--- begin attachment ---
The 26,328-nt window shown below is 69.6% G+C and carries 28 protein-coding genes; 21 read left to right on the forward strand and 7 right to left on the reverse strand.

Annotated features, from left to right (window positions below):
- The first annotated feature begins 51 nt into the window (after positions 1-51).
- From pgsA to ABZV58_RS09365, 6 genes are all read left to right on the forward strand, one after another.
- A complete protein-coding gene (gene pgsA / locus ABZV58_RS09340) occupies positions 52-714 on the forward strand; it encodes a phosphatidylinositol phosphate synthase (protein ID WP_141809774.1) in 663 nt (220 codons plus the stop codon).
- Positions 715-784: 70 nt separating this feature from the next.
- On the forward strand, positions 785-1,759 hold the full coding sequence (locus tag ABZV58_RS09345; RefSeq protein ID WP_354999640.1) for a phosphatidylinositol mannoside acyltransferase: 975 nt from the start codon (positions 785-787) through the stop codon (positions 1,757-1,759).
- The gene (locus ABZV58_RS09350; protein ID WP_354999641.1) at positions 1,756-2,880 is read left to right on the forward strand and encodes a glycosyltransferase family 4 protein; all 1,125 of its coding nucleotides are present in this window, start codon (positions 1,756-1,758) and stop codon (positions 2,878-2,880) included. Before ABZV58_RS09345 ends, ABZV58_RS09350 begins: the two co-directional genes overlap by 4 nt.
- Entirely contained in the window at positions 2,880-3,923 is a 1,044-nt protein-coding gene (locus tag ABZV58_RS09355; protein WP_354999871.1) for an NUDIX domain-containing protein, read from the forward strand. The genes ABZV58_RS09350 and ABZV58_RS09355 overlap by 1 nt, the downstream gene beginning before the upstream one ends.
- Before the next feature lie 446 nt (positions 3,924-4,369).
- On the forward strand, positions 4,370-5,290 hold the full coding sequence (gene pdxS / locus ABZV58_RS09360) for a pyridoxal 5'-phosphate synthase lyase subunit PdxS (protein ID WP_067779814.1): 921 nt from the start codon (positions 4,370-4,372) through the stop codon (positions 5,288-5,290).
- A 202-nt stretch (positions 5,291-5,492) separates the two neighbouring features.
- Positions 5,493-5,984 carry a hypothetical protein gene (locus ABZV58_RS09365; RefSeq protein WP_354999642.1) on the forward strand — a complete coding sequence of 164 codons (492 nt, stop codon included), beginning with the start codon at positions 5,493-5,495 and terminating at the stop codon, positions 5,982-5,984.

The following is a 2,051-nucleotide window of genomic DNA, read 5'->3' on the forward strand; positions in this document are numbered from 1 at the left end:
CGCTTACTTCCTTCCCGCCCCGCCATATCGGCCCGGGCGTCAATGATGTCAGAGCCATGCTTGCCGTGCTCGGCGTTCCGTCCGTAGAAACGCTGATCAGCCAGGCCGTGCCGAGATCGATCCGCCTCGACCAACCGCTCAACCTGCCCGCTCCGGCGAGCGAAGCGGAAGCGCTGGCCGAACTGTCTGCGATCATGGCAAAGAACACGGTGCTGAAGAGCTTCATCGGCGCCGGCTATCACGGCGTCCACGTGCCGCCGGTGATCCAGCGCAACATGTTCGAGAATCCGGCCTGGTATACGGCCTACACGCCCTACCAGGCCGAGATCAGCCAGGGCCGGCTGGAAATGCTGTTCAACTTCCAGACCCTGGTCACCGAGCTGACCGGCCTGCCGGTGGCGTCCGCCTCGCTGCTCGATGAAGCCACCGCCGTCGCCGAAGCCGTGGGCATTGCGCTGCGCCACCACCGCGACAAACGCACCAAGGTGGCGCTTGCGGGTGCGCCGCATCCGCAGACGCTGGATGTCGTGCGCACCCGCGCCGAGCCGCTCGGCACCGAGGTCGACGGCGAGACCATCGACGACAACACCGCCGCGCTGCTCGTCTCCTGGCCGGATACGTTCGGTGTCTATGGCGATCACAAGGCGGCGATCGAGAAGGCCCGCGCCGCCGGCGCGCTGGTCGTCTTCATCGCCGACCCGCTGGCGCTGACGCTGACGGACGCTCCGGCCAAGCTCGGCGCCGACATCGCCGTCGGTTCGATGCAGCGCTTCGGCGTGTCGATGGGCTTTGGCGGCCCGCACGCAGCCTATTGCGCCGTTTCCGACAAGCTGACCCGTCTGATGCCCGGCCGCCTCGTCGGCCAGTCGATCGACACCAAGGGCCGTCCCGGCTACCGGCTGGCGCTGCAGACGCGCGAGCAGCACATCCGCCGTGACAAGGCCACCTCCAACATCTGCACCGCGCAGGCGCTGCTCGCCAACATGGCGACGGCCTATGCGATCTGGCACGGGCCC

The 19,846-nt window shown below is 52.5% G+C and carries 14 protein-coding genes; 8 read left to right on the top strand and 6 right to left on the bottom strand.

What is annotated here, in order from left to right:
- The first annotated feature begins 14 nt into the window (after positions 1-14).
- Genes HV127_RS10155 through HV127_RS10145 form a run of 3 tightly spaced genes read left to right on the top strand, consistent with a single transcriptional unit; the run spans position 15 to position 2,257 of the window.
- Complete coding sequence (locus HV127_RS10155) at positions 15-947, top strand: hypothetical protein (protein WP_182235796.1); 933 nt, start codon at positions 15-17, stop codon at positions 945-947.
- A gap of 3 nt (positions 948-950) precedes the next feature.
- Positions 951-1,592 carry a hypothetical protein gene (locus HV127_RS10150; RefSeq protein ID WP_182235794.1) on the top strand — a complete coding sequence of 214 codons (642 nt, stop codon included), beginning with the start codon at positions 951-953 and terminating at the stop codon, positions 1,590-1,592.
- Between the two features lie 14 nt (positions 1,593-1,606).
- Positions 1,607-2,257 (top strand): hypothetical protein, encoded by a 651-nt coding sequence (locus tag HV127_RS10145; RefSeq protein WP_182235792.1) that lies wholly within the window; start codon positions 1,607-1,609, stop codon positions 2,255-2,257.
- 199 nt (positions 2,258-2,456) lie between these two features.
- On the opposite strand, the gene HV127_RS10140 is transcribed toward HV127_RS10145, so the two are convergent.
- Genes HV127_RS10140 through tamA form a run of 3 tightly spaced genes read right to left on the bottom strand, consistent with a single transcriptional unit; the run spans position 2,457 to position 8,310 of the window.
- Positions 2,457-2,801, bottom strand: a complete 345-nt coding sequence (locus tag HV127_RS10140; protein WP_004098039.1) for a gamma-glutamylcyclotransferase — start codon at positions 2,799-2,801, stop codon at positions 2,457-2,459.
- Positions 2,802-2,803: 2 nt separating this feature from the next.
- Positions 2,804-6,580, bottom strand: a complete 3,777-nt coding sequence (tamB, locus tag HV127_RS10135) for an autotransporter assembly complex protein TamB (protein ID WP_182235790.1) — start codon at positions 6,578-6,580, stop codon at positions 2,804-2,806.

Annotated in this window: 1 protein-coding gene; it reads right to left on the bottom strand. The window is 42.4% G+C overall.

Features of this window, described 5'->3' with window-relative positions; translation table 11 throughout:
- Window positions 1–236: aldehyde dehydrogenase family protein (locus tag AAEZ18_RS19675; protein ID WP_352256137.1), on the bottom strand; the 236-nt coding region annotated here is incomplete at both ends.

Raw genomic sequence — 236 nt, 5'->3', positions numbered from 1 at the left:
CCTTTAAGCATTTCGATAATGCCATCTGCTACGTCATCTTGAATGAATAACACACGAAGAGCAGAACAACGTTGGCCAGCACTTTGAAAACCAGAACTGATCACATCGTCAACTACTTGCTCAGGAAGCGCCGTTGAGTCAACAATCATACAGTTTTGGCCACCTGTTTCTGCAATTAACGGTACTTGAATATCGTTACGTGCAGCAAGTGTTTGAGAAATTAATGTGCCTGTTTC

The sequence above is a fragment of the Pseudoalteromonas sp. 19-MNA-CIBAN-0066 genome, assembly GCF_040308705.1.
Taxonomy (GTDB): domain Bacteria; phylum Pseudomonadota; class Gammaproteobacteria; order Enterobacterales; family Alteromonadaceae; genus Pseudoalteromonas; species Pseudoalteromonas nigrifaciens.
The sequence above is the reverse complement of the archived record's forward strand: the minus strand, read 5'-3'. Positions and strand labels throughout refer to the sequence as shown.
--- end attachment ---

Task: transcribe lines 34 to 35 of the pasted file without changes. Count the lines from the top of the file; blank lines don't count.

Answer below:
Raw genomic sequence — 236 nt, 5'->3', positions numbered from 1 at the left:
CCTTTAAGCATTTCGATAATGCCATCTGCTACGTCATCTTGAATGAATAACACACGAAGAGCAGAACAACGTTGGCCAGCACTTTGAAAACCAGAACTGATCACATCGTCAACTACTTGCTCAGGAAGCGCCGTTGAGTCAACAATCATACAGTTTTGGCCACCTGTTTCTGCAATTAACGGTACTTGAATATCGTTACGTGCAGCAAGTGTTTGAGAAATTAATGTGCCTGTTTC